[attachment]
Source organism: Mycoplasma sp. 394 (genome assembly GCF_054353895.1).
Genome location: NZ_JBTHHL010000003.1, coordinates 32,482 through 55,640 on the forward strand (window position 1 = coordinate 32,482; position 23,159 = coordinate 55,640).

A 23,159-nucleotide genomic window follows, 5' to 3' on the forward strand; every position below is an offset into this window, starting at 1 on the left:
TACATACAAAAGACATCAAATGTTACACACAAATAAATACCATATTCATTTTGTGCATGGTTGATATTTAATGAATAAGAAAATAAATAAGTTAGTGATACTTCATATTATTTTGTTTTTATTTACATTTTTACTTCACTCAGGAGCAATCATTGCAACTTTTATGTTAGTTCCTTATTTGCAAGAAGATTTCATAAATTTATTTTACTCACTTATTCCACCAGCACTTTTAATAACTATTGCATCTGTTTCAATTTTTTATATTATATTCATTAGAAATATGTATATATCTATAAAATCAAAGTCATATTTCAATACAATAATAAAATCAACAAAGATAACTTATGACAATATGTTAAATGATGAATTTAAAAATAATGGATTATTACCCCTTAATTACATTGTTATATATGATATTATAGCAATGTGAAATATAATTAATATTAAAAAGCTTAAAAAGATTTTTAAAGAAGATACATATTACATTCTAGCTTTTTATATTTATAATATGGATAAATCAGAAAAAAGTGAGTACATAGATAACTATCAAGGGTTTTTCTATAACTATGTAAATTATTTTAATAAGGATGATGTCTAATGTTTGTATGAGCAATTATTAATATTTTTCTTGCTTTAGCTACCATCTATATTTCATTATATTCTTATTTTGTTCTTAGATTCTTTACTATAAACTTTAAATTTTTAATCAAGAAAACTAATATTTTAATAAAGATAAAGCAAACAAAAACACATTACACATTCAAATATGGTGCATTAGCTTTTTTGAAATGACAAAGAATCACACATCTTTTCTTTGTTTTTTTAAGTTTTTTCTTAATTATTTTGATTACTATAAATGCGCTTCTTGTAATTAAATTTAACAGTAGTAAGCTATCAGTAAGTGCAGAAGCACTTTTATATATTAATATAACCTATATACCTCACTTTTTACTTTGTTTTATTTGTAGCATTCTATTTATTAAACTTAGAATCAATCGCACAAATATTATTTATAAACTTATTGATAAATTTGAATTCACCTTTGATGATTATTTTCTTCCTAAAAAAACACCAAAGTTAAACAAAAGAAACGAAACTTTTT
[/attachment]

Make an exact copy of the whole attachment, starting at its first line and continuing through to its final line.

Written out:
Source organism: Mycoplasma sp. 394 (genome assembly GCF_054353895.1).
Genome location: NZ_JBTHHL010000003.1, coordinates 32,482 through 55,640 on the forward strand (window position 1 = coordinate 32,482; position 23,159 = coordinate 55,640).

A 23,159-nucleotide genomic window follows, 5' to 3' on the forward strand; every position below is an offset into this window, starting at 1 on the left:
TACATACAAAAGACATCAAATGTTACACACAAATAAATACCATATTCATTTTGTGCATGGTTGATATTTAATGAATAAGAAAATAAATAAGTTAGTGATACTTCATATTATTTTGTTTTTATTTACATTTTTACTTCACTCAGGAGCAATCATTGCAACTTTTATGTTAGTTCCTTATTTGCAAGAAGATTTCATAAATTTATTTTACTCACTTATTCCACCAGCACTTTTAATAACTATTGCATCTGTTTCAATTTTTTATATTATATTCATTAGAAATATGTATATATCTATAAAATCAAAGTCATATTTCAATACAATAATAAAATCAACAAAGATAACTTATGACAATATGTTAAATGATGAATTTAAAAATAATGGATTATTACCCCTTAATTACATTGTTATATATGATATTATAGCAATGTGAAATATAATTAATATTAAAAAGCTTAAAAAGATTTTTAAAGAAGATACATATTACATTCTAGCTTTTTATATTTATAATATGGATAAATCAGAAAAAAGTGAGTACATAGATAACTATCAAGGGTTTTTCTATAACTATGTAAATTATTTTAATAAGGATGATGTCTAATGTTTGTATGAGCAATTATTAATATTTTTCTTGCTTTAGCTACCATCTATATTTCATTATATTCTTATTTTGTTCTTAGATTCTTTACTATAAACTTTAAATTTTTAATCAAGAAAACTAATATTTTAATAAAGATAAAGCAAACAAAAACACATTACACATTCAAATATGGTGCATTAGCTTTTTTGAAATGACAAAGAATCACACATCTTTTCTTTGTTTTTTTAAGTTTTTTCTTAATTATTTTGATTACTATAAATGCGCTTCTTGTAATTAAATTTAACAGTAGTAAGCTATCAGTAAGTGCAGAAGCACTTTTATATATTAATATAACCTATATACCTCACTTTTTACTTTGTTTTATTTGTAGCATTCTATTTATTAAACTTAGAATCAATCGCACAAATATTATTTATAAACTTATTGATAAATTTGAATTCACCTTTGATGATTATTTTCTTCCTAAAAAAACACCAAAGTTAAACAAAAGAAACGAAACTTTTT